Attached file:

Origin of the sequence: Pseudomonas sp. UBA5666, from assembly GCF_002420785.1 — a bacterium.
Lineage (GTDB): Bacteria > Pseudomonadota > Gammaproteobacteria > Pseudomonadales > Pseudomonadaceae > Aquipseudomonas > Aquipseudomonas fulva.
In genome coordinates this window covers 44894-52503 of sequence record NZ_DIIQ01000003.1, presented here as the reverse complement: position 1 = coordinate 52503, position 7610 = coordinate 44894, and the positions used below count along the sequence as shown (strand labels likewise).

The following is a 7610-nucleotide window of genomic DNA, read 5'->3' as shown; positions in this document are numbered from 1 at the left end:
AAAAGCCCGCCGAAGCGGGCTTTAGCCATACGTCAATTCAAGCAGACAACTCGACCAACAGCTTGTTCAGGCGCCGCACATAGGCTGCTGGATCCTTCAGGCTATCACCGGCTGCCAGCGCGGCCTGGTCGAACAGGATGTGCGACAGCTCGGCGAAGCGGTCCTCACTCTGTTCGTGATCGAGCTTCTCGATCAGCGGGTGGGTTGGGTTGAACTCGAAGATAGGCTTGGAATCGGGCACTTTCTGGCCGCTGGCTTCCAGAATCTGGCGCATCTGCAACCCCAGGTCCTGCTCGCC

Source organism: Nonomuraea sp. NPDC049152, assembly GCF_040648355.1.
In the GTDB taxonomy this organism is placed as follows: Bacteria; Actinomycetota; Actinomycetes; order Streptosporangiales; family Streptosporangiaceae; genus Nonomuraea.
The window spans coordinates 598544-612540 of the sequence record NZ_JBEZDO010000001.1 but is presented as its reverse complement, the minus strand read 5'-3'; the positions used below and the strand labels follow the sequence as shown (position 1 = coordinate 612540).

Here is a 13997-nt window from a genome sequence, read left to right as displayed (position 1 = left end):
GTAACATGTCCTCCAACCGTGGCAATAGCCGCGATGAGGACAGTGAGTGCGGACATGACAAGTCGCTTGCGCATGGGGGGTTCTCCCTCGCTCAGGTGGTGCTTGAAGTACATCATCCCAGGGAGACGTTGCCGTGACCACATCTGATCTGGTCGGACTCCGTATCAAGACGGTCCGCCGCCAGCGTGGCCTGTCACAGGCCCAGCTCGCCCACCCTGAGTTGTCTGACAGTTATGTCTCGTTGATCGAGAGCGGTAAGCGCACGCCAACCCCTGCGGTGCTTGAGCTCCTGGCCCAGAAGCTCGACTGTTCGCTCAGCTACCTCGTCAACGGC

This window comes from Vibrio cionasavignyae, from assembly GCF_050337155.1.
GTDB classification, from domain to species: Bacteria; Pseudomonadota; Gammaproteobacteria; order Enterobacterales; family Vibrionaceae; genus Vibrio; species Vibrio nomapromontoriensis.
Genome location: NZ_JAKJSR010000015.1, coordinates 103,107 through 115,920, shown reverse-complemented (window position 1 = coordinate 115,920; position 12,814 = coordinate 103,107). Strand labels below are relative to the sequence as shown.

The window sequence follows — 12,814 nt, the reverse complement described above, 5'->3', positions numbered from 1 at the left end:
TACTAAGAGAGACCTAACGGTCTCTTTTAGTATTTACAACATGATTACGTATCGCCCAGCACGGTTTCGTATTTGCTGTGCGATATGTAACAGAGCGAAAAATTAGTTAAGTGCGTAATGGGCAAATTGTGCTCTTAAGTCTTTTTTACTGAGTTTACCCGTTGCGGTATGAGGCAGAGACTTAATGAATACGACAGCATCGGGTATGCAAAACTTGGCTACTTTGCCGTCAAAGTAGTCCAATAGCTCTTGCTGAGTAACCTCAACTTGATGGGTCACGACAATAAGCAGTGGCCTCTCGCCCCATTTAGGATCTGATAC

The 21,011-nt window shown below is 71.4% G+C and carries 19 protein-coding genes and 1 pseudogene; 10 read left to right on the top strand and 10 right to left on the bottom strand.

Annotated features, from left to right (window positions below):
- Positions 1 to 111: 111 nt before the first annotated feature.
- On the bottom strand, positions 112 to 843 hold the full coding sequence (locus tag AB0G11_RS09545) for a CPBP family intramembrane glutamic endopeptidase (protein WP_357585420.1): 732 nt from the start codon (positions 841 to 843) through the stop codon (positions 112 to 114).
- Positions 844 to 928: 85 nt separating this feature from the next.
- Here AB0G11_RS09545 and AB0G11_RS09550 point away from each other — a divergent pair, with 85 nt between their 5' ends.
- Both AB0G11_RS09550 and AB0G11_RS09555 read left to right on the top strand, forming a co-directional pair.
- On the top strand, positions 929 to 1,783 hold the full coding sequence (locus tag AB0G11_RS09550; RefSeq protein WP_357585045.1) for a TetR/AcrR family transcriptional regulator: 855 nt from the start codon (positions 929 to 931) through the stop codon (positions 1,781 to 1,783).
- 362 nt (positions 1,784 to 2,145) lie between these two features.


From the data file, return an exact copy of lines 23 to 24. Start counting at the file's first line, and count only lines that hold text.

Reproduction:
- On the top strand, positions 929 to 1,783 hold the full coding sequence (locus tag AB0G11_RS09550; RefSeq protein WP_357585045.1) for a TetR/AcrR family transcriptional regulator: 855 nt from the start codon (positions 929 to 931) through the stop codon (positions 1,781 to 1,783).
- 362 nt (positions 1,784 to 2,145) lie between these two features.